HIV-infected patients are at an increased risk of developing atherosclerosis, in part because of downmodulation and functional impairment of ATP-binding cassette A1 (ABCA1) cholesterol transporter by the HIV-1 protein Nef. The mechanism of this effect involves Nef interacting with an ER chaperone calnexin and disrupting calnexin binding to ABCA1, leading to ABCA1 retention in ER, its degradation and resulting suppression of cholesterol efflux. However, molecular details of Nef–calnexin interaction remained unknown, limiting the translational impact of this finding.Approach and Results—
Here, we used molecular modeling and mutagenesis to characterize Nef–calnexin interaction and to identify small molecule compounds that could block it. We demonstrated that the interaction between Nef and calnexin is direct and can be reconstituted using recombinant proteins in vitro with a binding affinity of 89.1 nmol/L measured by surface plasmon resonance. The cytoplasmic tail of calnexin is essential and sufficient for interaction with Nef, and binds Nef with an affinity of 9.4 nmol/L. Replacing lysine residues in positions 4 and 7 of Nef with alanines abrogates Nef–calnexin interaction, prevents ABCA1 downregulation by Nef, and preserves cholesterol efflux from HIV-infected cells. Through virtual screening of the National Cancer Institute library of compounds, we identified a compound, 1[(7-oxo-7H-benz[de]anthracene-3-yl)amino]anthraquinone, which blocked Nef–calnexin interaction, partially restored ABCA1 activity in HIV-infected cells, and reduced foam cell formation in a culture of HIV-infected macrophages.Conclusion—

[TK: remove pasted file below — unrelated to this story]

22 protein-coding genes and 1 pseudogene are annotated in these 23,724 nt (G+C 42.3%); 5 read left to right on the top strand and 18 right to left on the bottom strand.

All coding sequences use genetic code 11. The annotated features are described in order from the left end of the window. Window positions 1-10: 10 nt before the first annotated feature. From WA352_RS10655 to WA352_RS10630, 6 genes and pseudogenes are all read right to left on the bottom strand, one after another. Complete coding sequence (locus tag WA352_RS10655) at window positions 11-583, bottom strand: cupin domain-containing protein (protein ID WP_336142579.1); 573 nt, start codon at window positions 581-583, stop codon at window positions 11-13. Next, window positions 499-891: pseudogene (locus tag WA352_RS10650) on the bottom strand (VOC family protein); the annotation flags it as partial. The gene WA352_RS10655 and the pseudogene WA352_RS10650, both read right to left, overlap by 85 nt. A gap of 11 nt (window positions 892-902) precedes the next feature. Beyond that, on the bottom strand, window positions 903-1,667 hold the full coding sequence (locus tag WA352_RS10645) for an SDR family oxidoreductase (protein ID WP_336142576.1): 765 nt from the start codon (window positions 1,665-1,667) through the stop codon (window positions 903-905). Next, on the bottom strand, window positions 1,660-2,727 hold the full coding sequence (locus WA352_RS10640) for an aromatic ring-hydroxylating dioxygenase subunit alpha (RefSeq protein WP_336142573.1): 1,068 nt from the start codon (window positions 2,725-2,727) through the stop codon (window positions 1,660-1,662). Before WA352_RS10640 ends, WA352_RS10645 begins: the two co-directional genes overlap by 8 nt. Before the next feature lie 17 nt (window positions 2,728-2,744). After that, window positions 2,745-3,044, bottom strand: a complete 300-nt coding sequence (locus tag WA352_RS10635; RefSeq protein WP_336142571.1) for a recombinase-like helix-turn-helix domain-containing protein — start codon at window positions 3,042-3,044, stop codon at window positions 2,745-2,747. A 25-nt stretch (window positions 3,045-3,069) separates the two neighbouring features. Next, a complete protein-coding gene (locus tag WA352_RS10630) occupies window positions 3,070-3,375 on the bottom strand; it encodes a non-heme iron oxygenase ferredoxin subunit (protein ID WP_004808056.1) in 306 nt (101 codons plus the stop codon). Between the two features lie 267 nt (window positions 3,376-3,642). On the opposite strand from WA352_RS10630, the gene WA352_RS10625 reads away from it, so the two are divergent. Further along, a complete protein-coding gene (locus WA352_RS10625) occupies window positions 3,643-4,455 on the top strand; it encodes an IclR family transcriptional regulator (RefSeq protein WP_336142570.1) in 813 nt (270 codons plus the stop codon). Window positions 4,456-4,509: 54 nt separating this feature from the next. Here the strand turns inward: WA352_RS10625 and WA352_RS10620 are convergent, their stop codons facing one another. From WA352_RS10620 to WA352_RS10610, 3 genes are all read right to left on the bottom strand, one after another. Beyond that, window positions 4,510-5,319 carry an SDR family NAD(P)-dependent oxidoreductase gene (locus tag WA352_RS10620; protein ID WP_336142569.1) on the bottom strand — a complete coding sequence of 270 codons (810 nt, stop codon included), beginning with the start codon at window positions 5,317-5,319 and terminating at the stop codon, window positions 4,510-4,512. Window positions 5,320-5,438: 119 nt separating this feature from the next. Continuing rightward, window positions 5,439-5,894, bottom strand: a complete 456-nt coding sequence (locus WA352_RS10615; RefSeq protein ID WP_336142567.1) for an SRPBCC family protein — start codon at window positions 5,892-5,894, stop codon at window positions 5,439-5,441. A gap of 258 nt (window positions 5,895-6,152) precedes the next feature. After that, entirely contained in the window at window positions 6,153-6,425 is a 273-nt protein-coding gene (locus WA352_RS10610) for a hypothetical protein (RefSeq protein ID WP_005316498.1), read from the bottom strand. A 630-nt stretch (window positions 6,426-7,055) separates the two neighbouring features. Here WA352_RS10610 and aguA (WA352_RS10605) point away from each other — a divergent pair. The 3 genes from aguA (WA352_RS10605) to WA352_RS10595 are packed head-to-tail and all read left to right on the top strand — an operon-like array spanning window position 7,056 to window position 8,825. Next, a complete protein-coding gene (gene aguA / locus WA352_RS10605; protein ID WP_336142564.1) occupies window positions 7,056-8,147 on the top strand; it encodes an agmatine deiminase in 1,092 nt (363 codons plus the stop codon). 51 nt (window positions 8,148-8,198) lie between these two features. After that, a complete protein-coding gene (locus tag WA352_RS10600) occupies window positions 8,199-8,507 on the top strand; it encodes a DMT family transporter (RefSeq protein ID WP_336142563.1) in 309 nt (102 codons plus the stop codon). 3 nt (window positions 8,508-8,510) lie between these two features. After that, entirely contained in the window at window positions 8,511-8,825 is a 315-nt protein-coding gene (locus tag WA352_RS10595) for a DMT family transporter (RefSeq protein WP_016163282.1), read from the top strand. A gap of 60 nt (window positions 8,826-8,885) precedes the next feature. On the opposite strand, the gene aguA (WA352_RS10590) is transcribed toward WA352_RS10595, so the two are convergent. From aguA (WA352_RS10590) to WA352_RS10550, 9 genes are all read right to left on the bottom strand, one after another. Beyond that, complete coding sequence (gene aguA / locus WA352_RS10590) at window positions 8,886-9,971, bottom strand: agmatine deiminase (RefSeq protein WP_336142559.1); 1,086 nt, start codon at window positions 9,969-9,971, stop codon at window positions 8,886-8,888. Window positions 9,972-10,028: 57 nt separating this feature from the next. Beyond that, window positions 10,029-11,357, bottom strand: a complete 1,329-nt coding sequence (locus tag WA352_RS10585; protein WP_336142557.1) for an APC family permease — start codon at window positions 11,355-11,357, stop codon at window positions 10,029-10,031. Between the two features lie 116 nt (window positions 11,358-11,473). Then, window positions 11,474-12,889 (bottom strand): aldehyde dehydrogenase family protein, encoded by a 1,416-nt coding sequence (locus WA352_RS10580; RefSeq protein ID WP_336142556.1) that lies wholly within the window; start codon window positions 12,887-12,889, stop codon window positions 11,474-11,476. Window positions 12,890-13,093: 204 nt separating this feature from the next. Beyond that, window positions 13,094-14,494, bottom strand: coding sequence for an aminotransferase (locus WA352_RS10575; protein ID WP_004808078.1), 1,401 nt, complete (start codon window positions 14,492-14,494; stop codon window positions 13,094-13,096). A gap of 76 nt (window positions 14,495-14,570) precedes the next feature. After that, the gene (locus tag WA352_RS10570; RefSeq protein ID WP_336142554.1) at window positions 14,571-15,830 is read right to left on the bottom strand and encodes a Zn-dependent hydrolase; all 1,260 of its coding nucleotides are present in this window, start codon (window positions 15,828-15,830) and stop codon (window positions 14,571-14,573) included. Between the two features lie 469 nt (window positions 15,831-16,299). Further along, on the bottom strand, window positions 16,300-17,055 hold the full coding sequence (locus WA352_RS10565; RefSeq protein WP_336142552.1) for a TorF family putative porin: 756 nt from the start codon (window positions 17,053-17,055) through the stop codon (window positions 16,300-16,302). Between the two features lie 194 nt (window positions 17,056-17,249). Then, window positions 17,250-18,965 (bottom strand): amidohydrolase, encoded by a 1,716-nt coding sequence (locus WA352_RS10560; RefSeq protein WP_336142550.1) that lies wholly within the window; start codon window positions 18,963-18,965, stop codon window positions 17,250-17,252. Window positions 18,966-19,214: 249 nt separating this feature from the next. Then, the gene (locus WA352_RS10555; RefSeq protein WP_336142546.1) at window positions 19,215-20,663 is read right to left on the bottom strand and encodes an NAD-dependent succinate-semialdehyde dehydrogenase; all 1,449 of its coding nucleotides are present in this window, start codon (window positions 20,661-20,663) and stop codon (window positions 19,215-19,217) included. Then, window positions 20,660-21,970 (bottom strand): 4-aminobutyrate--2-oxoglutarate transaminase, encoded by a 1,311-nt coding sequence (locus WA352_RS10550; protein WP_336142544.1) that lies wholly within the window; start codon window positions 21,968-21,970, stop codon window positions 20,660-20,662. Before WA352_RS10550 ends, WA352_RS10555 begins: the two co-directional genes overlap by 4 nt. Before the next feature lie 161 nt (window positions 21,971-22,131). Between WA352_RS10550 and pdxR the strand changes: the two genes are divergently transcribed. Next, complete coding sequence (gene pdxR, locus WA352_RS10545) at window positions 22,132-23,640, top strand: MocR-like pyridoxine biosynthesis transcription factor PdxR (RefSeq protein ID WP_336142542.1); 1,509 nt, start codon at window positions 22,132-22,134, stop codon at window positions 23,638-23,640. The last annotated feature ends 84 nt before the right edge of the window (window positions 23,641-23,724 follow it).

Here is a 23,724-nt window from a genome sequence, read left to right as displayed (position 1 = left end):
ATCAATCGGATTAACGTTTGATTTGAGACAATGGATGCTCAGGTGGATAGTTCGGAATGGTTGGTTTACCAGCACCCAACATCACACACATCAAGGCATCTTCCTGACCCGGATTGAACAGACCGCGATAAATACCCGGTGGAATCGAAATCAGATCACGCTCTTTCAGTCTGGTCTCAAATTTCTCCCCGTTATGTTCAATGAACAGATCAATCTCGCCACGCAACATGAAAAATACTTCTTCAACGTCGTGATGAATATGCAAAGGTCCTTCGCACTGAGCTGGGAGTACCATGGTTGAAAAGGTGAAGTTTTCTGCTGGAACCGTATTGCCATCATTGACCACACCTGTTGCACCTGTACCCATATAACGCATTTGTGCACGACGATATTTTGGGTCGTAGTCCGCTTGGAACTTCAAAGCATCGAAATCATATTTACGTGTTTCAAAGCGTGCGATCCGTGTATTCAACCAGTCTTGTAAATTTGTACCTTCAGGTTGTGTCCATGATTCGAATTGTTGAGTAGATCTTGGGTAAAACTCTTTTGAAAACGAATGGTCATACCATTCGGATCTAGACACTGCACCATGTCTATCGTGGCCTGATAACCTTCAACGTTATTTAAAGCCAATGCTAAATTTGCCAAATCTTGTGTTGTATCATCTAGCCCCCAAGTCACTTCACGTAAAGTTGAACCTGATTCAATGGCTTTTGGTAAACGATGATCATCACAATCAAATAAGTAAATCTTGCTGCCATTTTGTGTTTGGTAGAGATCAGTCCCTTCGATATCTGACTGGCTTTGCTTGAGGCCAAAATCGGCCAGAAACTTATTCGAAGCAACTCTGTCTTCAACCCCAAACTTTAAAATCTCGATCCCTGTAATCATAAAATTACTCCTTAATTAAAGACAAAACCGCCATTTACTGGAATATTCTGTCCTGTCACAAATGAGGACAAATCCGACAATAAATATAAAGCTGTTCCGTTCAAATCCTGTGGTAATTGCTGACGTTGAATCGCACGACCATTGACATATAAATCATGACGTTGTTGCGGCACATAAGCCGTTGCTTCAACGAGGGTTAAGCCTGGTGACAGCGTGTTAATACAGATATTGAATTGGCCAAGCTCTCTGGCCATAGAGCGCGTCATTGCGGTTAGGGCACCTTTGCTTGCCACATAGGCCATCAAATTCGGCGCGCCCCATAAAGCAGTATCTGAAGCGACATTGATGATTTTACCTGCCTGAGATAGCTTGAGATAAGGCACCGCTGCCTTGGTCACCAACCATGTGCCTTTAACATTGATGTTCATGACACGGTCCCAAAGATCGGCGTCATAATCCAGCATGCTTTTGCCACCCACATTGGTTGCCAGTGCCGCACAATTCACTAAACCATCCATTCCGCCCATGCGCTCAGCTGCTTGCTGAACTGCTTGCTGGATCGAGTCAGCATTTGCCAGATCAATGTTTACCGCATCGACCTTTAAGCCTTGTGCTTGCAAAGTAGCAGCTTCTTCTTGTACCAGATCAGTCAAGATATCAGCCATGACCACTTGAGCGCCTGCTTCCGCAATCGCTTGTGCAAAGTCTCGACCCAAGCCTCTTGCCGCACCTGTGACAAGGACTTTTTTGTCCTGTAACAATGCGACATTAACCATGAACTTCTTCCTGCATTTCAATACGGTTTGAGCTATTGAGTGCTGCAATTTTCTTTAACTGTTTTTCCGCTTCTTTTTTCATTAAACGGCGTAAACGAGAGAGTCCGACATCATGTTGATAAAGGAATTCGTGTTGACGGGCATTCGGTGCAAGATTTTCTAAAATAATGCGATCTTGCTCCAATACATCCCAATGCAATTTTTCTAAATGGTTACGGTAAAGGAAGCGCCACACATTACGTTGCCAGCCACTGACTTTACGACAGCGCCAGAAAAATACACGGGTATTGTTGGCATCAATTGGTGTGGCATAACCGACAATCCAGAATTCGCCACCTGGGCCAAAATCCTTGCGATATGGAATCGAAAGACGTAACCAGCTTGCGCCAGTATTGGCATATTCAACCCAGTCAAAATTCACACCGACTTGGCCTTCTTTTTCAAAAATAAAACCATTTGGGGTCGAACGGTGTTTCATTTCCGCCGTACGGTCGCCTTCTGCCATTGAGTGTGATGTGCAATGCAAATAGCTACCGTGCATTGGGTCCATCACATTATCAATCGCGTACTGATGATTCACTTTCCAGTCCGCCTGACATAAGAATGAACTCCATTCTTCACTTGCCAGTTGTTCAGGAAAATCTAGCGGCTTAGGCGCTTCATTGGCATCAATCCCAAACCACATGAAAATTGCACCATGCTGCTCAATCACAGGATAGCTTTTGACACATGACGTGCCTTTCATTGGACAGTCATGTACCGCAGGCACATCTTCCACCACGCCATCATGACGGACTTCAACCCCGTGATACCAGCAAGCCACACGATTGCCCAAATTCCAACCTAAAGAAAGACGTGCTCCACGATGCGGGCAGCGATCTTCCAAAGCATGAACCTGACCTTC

This study identifies potential targets that can be exploited to block the pathogenic effect of HIV infection on cholesterol metabolism and prevent atherosclerosis in HIV-infected subjects.